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Navigating the Murky Waters of ADA Compliance in the Internet Age
Jun 13, 2019
Not only will ADA compliance reduce the risk of litigation, but it’s
also the right thing to do and has the added benefit of expanding a
business’s consumer base.
In recent years, many companies have been swept up in a wave of lawsuits claiming that certain private commercial websites are inaccessible to users with disabilities and thus violate Title III of the Americans with Disabilities Act (ADA). For example, blind individuals, who use screen-reader software to access the Internet, have alleged that they are unable to visit certain websites that have not been properly coded to convert visual information to audio translations. Complicating matters is the lack of clear guidance from the government and courts concerning whether websites are considered places of public accommodation under the ADA and, if so, what steps businesses must take to ensure website compliance with the ADA. This has left well-intentioned companies scratching their heads while exposed to the threat of costly litigation.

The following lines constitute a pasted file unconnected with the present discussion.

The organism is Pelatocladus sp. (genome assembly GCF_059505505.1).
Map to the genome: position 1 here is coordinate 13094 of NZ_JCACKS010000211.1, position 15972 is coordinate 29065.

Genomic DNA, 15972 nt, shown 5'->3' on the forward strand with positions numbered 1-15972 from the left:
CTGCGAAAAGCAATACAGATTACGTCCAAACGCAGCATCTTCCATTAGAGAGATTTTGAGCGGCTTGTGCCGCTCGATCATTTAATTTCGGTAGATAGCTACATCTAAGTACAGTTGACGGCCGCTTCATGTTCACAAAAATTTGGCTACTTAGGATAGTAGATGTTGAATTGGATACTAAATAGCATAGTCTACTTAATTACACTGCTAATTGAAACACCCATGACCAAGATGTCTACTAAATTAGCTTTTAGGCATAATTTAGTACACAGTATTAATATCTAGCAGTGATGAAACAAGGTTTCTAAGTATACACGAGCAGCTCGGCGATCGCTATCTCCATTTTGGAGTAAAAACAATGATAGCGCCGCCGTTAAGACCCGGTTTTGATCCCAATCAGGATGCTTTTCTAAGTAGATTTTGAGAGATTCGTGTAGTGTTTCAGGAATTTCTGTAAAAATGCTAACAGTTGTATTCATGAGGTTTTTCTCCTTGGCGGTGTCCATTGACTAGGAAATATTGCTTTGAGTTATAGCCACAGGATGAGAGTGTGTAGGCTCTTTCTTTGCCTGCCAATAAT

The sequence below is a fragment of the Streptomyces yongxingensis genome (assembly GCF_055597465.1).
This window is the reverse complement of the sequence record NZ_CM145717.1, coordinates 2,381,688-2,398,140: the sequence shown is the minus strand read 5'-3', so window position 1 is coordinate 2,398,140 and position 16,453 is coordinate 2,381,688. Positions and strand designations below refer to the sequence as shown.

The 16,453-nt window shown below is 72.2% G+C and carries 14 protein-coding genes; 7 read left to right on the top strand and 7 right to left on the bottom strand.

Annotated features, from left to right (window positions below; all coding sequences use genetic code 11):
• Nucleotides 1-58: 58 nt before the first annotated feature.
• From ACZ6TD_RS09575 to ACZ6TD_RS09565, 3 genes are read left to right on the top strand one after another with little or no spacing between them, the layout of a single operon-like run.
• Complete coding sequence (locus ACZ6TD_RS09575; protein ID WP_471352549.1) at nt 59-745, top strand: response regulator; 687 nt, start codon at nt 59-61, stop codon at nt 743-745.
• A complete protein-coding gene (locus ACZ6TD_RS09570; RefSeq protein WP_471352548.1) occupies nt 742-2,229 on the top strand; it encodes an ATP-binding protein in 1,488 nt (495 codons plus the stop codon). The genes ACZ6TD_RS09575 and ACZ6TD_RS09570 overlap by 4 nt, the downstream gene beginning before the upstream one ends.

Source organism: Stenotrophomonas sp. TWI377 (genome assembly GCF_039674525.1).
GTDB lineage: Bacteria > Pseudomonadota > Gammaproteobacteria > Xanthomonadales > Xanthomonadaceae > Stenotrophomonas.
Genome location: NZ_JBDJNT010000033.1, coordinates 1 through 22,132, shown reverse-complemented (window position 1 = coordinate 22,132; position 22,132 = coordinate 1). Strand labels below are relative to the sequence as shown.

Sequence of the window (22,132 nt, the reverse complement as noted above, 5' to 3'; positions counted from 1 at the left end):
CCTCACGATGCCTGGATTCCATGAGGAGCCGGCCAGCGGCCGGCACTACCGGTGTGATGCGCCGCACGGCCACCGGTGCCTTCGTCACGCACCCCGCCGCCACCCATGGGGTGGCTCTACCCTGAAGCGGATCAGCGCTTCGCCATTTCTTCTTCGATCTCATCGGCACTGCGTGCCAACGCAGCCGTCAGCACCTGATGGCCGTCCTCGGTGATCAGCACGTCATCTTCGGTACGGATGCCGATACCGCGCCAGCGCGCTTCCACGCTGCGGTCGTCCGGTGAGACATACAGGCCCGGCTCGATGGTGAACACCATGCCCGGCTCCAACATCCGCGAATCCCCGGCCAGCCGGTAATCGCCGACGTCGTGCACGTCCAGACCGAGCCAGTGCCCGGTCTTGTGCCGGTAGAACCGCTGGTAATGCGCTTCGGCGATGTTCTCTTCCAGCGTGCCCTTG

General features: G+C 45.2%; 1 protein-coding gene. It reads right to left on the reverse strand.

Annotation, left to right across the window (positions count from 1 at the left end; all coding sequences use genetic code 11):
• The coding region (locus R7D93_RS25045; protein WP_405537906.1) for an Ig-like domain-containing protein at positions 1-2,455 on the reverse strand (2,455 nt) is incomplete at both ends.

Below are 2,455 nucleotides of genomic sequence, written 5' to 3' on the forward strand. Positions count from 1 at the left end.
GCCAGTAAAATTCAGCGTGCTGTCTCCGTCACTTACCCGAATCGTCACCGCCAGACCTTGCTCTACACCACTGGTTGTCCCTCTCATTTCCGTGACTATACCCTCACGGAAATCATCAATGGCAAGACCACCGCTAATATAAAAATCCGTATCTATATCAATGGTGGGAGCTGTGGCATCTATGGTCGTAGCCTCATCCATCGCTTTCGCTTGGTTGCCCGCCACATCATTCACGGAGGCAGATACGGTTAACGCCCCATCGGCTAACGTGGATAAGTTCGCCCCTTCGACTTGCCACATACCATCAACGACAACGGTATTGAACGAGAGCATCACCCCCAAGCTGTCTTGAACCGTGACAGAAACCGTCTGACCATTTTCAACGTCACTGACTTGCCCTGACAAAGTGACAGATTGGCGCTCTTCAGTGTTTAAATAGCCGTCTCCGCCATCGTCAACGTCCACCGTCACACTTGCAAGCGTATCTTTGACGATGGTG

By Matt Stark | May 21, 2019 | ALM Media Properties
Mélange is an organization that organize workshops, conferences and tradeshows in the Caribbean in the area of accessibility. EqualWeb is proud to co-operate and present at Mélange accessibility for all Magazine. Mélange is an organization that set up workshops, conferences and tradeshows in the Caribbean in the area of accessibility. Our shared goal is to raise awareness to the importance of inclusion people with disabilities in the Physical space and especially now also in the Digital space by using Equalweb’s Unique technology to turn any website fully usable to people with disabilities with a simple line of code.
About 45 million people have some limitation on internet access —and the problem is not in the lack of broadband. They are people with some disability, especially visual or auditory, who need some help to surf the internet. But although Brazilian legislation requires websites to be inclusive, 99% of sites in Brazil have some barrier that makes navigation difficult, according to a study by the Web for All movement.